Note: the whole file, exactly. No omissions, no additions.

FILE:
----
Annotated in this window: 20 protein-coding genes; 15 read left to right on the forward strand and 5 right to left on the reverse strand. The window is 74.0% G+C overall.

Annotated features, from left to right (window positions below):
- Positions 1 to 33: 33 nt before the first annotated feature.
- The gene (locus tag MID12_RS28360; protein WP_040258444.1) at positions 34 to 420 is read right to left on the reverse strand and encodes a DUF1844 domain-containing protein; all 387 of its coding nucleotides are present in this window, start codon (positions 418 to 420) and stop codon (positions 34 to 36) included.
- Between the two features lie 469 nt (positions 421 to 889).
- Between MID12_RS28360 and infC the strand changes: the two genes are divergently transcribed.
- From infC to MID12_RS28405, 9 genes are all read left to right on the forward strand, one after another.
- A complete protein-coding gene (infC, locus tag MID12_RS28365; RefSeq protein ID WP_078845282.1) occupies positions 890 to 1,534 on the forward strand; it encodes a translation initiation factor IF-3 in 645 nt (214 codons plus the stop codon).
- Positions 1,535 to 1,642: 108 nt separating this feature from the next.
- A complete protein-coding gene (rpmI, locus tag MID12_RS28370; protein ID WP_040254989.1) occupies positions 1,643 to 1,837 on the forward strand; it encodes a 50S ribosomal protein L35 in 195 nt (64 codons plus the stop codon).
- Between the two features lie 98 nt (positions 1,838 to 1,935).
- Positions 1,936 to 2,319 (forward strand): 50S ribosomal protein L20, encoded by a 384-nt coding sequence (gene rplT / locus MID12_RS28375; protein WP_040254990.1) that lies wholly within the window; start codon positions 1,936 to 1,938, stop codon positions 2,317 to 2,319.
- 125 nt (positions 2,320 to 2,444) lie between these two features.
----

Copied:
Annotated in this window: 20 protein-coding genes; 15 read left to right on the forward strand and 5 right to left on the reverse strand. The window is 74.0% G+C overall.

Annotated features, from left to right (window positions below):
- Positions 1 to 33: 33 nt before the first annotated feature.
- The gene (locus tag MID12_RS28360; protein WP_040258444.1) at positions 34 to 420 is read right to left on the reverse strand and encodes a DUF1844 domain-containing protein; all 387 of its coding nucleotides are present in this window, start codon (positions 418 to 420) and stop codon (positions 34 to 36) included.
- Between the two features lie 469 nt (positions 421 to 889).
- Between MID12_RS28360 and infC the strand changes: the two genes are divergently transcribed.
- From infC to MID12_RS28405, 9 genes are all read left to right on the forward strand, one after another.
- A complete protein-coding gene (infC, locus tag MID12_RS28365; RefSeq protein ID WP_078845282.1) occupies positions 890 to 1,534 on the forward strand; it encodes a translation initiation factor IF-3 in 645 nt (214 codons plus the stop codon).
- Positions 1,535 to 1,642: 108 nt separating this feature from the next.
- A complete protein-coding gene (rpmI, locus tag MID12_RS28370; protein ID WP_040254989.1) occupies positions 1,643 to 1,837 on the forward strand; it encodes a 50S ribosomal protein L35 in 195 nt (64 codons plus the stop codon).
- Between the two features lie 98 nt (positions 1,838 to 1,935).
- Positions 1,936 to 2,319 (forward strand): 50S ribosomal protein L20, encoded by a 384-nt coding sequence (gene rplT / locus MID12_RS28375; protein WP_040254990.1) that lies wholly within the window; start codon positions 1,936 to 1,938, stop codon positions 2,317 to 2,319.
- 125 nt (positions 2,320 to 2,444) lie between these two features.